© 2010 PhysOrg.com Citation: Giant sculptured Mayan head found (2010, January 27) retrieved 18 August 2019 from https://phys.org/news/2010-01-giant-sculptured-mayan.html Rare early Mayan portrait is found Archaeologists from the Polytechnic University of Valencia and the University of Valencia in Spain recently found the sculpture in the Chilonché ruins in the jungle-covered Petén region. The team are experts in stuccoed artifacts and their restoration and conservation. They have dated the giant head to the early Classical period of 300-600 AD, which is considerably older than other artifacts found at the site, and means the site is older than thought previously. The find is in excellent condition and some of its original colors have been preserved.One of the archaeology team, Professor Gaspar Muñoz Cosme, said the find was “spectacular” and the sculpture could be linked to Mayan mythology, and possibly represents an imaginary being such as a Mayan god, or an underworld figure. He said the discovery provides important scientific data that helps us understand the architecture of the Mayans of the time. The team hopes to find similar heads at the site, since the Mayans often built and arranged multiple items symmetrically.The Petén region is close to well-known Mayan cities such as Tikal and Nakum. It contains dozens of Mayan ruins, but the site at Chilonché has not been excavated to a great extent, largely because the thick jungle region is home to poachers, looters looking for artifacts to sell on the black market, and drug smugglers carrying cocaine to nearby Mexico. The giant head was found inside one of the tunnels built by looters at the site. As soon as the find was located, the archaeologists contacted Guatemalan authorities to ensure security around the site was tightened because of the significance of the find.The giant figurehead sculpture is similar to other sculptured heads found at Uaxactun, where they decorated a solar observatory. In the Classical period from 300 to 900 AD the Mayans built vast cities and towering pyramids in an extensive area of Central America from Mexico through Honduras, El Salvador, Guatemala and Belize. The reasons for the collapse of the Mayan civilization in the last century or so of the Classical period remain a mystery, but may have been linked to deforestation and resulting climate change and extended droughts and crop failures. Maya mask at the National Museum of Anthropology in Mexico City. Image: Wolfgang Sauber, via Wikipedia. This document is subject to copyright. Apart from any fair dealing for the purpose of private study or research, no part may be reproduced without the written permission. The content is provided for information purposes only. Explore further (PhysOrg.com) — A decorated Mayan head measuring three meters (10 feet) at the base and sculptured out of stucco has been unearthed in northern Guatemala, near the border with Mexico. The sculpture had been buried for centuries under the thick jungle, and its presence may suggest the site could have been part of a Mayan city.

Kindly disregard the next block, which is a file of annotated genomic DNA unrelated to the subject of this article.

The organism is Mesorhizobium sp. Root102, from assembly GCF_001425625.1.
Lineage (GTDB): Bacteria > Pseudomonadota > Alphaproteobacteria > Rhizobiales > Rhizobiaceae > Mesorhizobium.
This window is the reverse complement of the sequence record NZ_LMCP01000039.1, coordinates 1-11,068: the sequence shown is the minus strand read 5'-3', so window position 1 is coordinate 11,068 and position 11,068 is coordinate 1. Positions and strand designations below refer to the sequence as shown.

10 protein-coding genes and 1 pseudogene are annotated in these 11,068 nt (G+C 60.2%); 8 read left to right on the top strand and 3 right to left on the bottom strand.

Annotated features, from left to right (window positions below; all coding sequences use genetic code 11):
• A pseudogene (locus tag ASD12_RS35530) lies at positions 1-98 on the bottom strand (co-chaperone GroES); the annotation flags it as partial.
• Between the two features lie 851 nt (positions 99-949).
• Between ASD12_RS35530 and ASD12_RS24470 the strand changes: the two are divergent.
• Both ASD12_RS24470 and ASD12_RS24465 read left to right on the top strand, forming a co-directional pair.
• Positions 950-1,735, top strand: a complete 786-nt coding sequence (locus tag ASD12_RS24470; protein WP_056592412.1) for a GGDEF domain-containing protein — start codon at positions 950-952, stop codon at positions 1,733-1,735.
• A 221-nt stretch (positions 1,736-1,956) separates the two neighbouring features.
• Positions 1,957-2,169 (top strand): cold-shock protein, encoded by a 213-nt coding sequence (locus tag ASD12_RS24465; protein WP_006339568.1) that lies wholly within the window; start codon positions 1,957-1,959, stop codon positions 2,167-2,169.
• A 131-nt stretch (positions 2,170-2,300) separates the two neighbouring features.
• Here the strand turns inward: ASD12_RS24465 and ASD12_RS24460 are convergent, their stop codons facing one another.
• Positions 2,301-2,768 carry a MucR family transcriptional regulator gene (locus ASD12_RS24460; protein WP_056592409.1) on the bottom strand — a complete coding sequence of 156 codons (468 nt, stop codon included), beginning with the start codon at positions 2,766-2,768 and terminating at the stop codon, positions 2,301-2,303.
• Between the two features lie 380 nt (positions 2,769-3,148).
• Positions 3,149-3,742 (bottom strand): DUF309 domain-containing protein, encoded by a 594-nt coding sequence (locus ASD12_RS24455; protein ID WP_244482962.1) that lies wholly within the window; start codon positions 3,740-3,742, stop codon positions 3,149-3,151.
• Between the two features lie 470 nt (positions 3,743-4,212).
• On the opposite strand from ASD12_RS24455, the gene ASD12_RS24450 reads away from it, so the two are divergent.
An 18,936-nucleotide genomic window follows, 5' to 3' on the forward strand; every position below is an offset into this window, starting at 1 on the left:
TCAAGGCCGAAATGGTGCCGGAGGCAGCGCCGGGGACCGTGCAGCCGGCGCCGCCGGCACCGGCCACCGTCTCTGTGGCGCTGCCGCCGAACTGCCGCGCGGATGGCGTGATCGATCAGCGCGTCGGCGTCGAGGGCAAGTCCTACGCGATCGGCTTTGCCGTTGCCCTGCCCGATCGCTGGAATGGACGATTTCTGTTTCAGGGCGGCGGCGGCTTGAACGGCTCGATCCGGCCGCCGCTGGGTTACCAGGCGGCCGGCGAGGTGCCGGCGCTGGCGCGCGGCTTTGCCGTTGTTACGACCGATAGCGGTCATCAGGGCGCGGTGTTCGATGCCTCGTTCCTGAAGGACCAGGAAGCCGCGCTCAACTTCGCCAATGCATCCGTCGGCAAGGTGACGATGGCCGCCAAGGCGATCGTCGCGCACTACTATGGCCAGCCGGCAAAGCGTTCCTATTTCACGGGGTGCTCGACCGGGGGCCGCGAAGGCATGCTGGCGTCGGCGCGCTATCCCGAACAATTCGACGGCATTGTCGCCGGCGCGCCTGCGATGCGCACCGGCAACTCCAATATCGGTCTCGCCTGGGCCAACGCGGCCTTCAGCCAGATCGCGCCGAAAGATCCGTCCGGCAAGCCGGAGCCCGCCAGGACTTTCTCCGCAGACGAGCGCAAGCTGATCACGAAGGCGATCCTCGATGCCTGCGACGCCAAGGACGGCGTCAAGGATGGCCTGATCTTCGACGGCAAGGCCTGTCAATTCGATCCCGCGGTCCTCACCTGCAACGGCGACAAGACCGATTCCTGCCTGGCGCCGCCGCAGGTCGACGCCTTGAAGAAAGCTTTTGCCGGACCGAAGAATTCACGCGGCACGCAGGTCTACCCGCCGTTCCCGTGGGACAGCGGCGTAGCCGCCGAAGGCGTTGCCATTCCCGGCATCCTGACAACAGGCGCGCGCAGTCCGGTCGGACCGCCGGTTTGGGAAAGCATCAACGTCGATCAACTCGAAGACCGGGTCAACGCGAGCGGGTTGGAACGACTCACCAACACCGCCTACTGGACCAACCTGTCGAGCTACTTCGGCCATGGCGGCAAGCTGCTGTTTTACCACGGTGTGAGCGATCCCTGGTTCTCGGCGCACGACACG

First demonstration of new laser-driven accelerator technology To find out a team of researchers from the California Institute of Technology set up a laser that pulses very quickly for a very short period of time, exciting the electrons on the target, while at the same time also striking a photo cathode to create an electron pulse. As they describe in their report paper published in Science, the team has found that by timing the laser pulse, they can then effectively cause an interaction between the generated electrons and those in the electric field. And in so doing, they found that in some cases the introduction of the electrons caused an increase in energy, while at other times it caused a decrease.The reason for the increase or decrease has to do with the moment in time that the electrons enter the electric field. If the electron arrives just ahead of an electric wave, it can in essence ride that wave causing an overall increase in energy, whereas if it lands in a trough, it causes a loss, as energy is dissipated due to electrons colliding. In many respects the phenomenon seen here is very similar to what has been found in recent research with tsunamis. If a tsunami wave comes ashore at the same moment that a natural wave is also coming ashore, the result is a much bigger wave than if the tsunami wave arrives when a trough is heading ashore.The reason this is all exciting is because it means that it might be possible to change the way such things as solar arrays are used to collect energy, or how much heat is generated by computer chips. Also, as the team points out, it’s important because the underlying technology itself is a breakthrough of sorts in capturing high-speed events with very high precision which could help researchers in many fields, not just electronics. Explore further (PhysOrg.com) — Scientists have known for quite some time that when light strikes objects, electrons are excited causing a tiny bit of oscillation to occur that results in the creation of an electric field. They also know that the amount of oscillation differs between different types of materials; electrons in metals such as gold and silver, for example, tend to oscillate more than do electrons in other materials. But what hasn’t been well understood is what happens with electron oscillations in metals that are smaller than the wavelengths of light that are striking it. Citation: Researchers build a probe capable of capturing the motion of electrons in a nanoparticle (2012, January 6) retrieved 18 August 2019 from https://phys.org/news/2012-01-probe-capable-capturing-motion-electrons.html © 2011 PhysOrg.com Journal information: Science More information: Subparticle Ultrafast Spectrum Imaging in 4D Electron Microscopy, Science 6 January 2012: Vol. 335 no. 6064 pp. 59-64. DOI: 10.1126/science.1213504ABSTRACTSingle-particle imaging of structures has become a powerful methodology in nanoscience and molecular and cell biology. We report the development of subparticle imaging with space, time, and energy resolutions of nanometers, femtoseconds, and millielectron volts, respectively. By using scanning electron probes across optically excited nanoparticles and interfaces, we simultaneously constructed energy-time and space-time maps. Spectrum images were then obtained for the nanoscale dielectric fields, with the energy resolution set by the photon rather than the electron, as demonstrated here with two examples (silver nanoparticles and the metallic copper–vacuum interface). This development thus combines the high spatial resolution of electron microscopy with the high energy resolution of optical techniques and ultrafast temporal response, opening the door to various applications in elemental analysis as well as mapping of interfaces and plasmonics.PERSPECTIVE: Plasmonic Modes Revealed, Science 6 January 2012: Vol. 335 no. 6064 pp. 47-48. DOI: 10.1126/science.1215588AbstractWhen nanostructures made of metals such as gold and silver are illuminated with visible light, plasmonic modes can be excited that cause conduction electrons to oscillate. This motion creates a pattern of electric fields, extending both within and outside the structure, that can be tuned by changing the particle size and shape to efficiently couple light to electronic processes. Practical applications of this coupling include improved harvesting of light for photovoltaics (1) and enhanced sensitivity for sensors based on light-emitting messenger molecules (2). Although there is well-developed theoretical understanding of how photons interact with nanostructures that are much smaller than their wavelength, we have few methods for measuring electric fields nearby and within nanoscale structures during photonic excitation. On page 59 of this issue, Yurtsever et al. (3) report using time-resolved electron energy gain/loss spectroscopy in an electron microscope to obtain spatially resolved maps of electric fields that result when nanoscale metal objects are illuminated by incident photons. This document is subject to copyright. Apart from any fair dealing for the purpose of private study or research, no part may be reproduced without the written permission. The content is provided for information purposes only.